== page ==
We also talked about conveying some kind of minimal structure of the get-togethers on the Learner Development website and in the messages that go out via Mailchimp for each month’s session. People who have been to a get-together are familiar with what they involve, but for those who have not yet taken part, it would be helpful to have a basic outline such as:
- 14.00-14.15 Mingling and meeting in pairs
- 14.15-14.30 Sharing of people’s learner development interests and deciding pairs/groups and areas of focus
- 14.30-15.15 Pair and small-group discussions
- 15.15-15.30 Short break
- 15.30-16.30 Pair and small-group discussions, and next steps
- 16.30-17.00 Sharing with the whole group, announcements, the next get-together
As part of the rolling discussions around structuring the get-togethers and aiming for Creating Community Learning Together 4 in December, various suggestions were made about reaching out and linking up in an informal way with members of other teacher groups and Special Interest Groups (SIGs) in the greater Tokyo area. It might be possible for example to make some connections with a Reflective Practice group that has started up at Rikkyo University. We could also invite CALL SIG members to participate in the get-togethers and explore learner development dimensions of working with different forms of technology. Another link-up would be to encourage teachers with global issues interests to come and take part in the get-togethers. There is also the Framework and Language Portfolio SIG that is interested in a joint event with LD in 2017. Many ideas were mentioned, and we agreed that we want to keep arrangements informal so that CCLT4 keeps its accessible, student- and teacher-friendly, interactive character.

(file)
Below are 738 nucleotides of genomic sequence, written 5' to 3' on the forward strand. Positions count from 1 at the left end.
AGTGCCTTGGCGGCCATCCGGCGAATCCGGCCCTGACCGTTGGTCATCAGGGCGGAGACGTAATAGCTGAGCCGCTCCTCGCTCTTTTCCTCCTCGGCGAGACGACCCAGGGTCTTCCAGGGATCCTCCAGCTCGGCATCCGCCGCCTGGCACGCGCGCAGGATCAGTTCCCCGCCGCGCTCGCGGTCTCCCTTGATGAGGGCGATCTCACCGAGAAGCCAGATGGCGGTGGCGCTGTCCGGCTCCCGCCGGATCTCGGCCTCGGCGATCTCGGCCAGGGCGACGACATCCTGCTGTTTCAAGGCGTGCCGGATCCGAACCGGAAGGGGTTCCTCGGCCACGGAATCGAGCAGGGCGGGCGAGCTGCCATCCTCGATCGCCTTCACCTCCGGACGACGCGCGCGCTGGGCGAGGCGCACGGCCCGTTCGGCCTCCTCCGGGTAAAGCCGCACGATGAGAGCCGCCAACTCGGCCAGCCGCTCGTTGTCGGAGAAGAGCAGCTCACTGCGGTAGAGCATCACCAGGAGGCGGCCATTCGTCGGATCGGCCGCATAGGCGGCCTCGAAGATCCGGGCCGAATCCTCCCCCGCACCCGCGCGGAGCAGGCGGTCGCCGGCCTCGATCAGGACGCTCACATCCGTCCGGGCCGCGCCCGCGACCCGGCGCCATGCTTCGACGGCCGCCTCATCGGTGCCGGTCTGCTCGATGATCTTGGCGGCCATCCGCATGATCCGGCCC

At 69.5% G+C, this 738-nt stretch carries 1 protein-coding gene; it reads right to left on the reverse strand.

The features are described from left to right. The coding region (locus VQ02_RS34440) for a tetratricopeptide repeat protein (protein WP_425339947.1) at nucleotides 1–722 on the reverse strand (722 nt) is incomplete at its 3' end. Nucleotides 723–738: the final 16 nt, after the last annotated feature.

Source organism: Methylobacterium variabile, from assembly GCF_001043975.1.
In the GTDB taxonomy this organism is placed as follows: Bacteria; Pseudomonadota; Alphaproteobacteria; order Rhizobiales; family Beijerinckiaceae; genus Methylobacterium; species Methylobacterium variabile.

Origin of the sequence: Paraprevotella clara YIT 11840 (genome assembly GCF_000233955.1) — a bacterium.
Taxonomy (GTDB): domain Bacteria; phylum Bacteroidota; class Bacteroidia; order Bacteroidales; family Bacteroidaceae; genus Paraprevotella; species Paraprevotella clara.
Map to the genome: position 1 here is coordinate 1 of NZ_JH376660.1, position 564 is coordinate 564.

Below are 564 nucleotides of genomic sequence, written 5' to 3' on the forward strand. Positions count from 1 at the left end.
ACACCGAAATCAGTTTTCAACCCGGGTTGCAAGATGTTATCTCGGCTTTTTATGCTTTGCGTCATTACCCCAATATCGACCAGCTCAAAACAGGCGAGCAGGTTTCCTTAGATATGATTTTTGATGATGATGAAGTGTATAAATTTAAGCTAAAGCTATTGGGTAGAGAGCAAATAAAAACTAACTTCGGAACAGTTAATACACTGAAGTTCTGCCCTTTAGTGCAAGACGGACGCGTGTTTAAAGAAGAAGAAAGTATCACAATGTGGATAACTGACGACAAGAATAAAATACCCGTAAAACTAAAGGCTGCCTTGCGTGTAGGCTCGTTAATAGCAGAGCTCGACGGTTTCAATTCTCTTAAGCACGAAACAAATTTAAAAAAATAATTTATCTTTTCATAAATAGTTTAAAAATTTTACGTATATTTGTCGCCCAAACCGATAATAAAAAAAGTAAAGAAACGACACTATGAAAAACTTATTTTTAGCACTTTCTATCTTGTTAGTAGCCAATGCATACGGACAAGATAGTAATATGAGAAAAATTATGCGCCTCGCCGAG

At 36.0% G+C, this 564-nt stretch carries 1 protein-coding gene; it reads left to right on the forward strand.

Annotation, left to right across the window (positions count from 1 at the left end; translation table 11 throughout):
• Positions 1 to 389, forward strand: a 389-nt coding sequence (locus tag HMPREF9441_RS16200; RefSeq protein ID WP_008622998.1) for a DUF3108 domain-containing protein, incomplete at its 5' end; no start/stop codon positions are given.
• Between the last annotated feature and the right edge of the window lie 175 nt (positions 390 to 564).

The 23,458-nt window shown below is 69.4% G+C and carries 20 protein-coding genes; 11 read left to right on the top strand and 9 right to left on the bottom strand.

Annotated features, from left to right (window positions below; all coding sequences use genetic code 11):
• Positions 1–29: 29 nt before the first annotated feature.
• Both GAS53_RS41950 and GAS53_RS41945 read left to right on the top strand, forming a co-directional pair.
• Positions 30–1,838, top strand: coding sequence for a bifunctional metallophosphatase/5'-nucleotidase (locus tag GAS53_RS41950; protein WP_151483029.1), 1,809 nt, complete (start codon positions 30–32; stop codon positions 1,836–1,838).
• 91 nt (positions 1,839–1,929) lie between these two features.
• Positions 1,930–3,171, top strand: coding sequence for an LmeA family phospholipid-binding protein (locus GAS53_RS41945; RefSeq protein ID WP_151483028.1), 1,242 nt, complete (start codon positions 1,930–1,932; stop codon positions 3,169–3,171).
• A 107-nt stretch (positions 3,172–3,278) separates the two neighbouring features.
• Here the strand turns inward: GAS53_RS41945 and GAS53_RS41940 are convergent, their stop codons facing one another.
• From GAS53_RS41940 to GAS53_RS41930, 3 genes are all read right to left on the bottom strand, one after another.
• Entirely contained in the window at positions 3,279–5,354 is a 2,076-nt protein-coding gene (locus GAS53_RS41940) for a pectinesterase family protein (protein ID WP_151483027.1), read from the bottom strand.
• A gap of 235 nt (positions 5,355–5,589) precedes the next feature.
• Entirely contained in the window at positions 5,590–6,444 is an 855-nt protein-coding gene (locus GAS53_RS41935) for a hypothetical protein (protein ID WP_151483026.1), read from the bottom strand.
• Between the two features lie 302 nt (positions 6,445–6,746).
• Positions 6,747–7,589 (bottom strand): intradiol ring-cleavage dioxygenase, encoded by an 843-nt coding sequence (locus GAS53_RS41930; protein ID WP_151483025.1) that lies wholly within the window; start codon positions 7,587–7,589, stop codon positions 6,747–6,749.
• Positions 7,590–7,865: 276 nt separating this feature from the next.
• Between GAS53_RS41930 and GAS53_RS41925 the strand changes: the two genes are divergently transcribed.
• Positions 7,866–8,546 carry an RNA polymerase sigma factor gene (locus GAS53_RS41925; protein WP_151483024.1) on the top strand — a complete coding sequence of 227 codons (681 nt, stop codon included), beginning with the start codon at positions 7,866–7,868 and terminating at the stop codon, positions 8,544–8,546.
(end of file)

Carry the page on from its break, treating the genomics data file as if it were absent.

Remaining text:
We also discussed how the get-togethers can lead into reflective writing for Learning Learning, the newsletter of the Learner Development SIG. Some participants from CCLT3 last year are writing short reflection reflections about the conference. Other presenters are putting together short reflective articles of 1000 to 2000 words about their own presentations, and these will be combined with write-ups from the SIG’s JALT2016 Forum for publication in a special issue of Learning Learning in 2017. The idea is for each short reflective article to be followed by 2 reader responses from SIG members. Several people at the January get-together expressed an interest in writing a reflective reader response and signed up to do so. It’s quite possible that other writing will emerge from the discussions at the get-togethers this year, and later lead into different publishing opportunities.
Finally we talked about a good, sustainable way to keep a record of each get-together that can be shared publicly. In the past we have done collective write-ups, but this has been somewhat of a burden at times to do and put together. For 2017 we agreed that a different person each time would take the responsibility of writing up a get-together. The recorder would be responsible for creating a Google doc and writing a summary of the get-together that would then be posted on the main LD website. For January Jenny kindly offered to do this. Many thanks to Jenny and Ian too for joining the get-together organising team for 2017.